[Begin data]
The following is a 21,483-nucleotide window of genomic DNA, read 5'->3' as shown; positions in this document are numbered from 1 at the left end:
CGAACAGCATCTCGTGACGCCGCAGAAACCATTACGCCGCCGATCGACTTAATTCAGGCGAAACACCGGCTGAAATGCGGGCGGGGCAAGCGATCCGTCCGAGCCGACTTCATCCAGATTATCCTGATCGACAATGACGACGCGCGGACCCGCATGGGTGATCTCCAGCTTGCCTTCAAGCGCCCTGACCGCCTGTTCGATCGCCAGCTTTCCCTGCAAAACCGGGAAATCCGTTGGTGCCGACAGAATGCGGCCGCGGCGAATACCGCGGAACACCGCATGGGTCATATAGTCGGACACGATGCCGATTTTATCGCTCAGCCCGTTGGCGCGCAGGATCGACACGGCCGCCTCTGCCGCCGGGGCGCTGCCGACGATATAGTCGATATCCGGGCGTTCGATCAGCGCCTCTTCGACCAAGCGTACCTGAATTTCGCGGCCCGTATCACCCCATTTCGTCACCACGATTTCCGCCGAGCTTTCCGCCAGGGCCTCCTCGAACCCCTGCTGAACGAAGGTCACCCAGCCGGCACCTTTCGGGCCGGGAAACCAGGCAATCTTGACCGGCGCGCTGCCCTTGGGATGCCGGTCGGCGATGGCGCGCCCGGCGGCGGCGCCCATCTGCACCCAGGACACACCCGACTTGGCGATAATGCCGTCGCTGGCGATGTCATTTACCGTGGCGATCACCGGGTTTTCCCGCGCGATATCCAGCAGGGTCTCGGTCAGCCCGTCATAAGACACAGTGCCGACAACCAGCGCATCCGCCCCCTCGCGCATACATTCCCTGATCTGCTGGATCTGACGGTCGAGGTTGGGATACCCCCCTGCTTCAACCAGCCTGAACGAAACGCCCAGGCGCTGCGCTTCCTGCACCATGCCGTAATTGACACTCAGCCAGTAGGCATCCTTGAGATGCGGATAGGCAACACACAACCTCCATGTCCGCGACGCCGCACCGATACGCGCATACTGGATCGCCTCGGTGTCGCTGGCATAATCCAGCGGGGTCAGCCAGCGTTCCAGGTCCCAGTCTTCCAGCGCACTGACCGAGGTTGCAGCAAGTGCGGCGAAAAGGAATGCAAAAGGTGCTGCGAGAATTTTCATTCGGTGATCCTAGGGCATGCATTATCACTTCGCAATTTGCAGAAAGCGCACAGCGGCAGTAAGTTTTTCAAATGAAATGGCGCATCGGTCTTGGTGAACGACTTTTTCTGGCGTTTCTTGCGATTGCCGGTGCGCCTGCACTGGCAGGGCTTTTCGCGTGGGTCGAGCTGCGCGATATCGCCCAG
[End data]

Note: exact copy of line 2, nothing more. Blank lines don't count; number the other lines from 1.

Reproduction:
CGAACAGCATCTCGTGACGCCGCAGAAACCATTACGCCGCCGATCGACTTAATTCAGGCGAAACACCGGCTGAAATGCGGGCGGGGCAAGCGATCCGTCCGAGCCGACTTCATCCAGATTATCCTGATCGACAATGACGACGCGCGGACCCGCATGGGTGATCTCCAGCTTGCCTTCAAGCGCCCTGACCGCCTGTTCGATCGCCAGCTTTCCCTGCAAAACCGGGAAATCCGTTGGTGCCGACAGAATGCGGCCGCGGCGAATACCGCGGAACACCGCATGGGTCATATAGTCGGACACGATGCCGATTTTATCGCTCAGCCCGTTGGCGCGCAGGATCGACACGGCCGCCTCTGCCGCCGGGGCGCTGCCGACGATATAGTCGATATCCGGGCGTTCGATCAGCGCCTCTTCGACCAAGCGTACCTGAATTTCGCGGCCCGTATCACCCCATTTCGTCACCACGATTTCCGCCGAGCTTTCCGCCAGGGCCTCCTCGAACCCCTGCTGAACGAAGGTCACCCAGCCGGCACCTTTCGGGCCGGGAAACCAGGCAATCTTGACCGGCGCGCTGCCCTTGGGATGCCGGTCGGCGATGGCGCGCCCGGCGGCGGCGCCCATCTGCACCCAGGACACACCCGACTTGGCGATAATGCCGTCGCTGGCGATGTCATTTACCGTGGCGATCACCGGGTTTTCCCGCGCGATATCCAGCAGGGTCTCGGTCAGCCCGTCATAAGACACAGTGCCGACAACCAGCGCATCCGCCCCCTCGCGCATACATTCCCTGATCTGCTGGATCTGACGGTCGAGGTTGGGATACCCCCCTGCTTCAACCAGCCTGAACGAAACGCCCAGGCGCTGCGCTTCCTGCACCATGCCGTAATTGACACTCAGCCAGTAGGCATCCTTGAGATGCGGATAGGCAACACACAACCTCCATGTCCGCGACGCCGCACCGATACGCGCATACTGGATCGCCTCGGTGTCGCTGGCATAATCCAGCGGGGTCAGCCAGCGTTCCAGGTCCCAGTCTTCCAGCGCACTGACCGAGGTTGCAGCAAGTGCGGCGAAAAGGAATGCAAAAGGTGCTGCGAGAATTTTCATTCGGTGATCCTAGGGCATGCATTATCACTTCGCAATTTGCAGAAAGCGCACAGCGGCAGTAAGTTTTTCAAATGAAATGGCGCATCGGTCTTGGTGAACGACTTTTTCTGGCGTTTCTTGCGATTGCCGGTGCGCCTGCACTGGCAGGGCTTTTCGCGTGGGTCGAGCTGCGCGATATCGCCCAG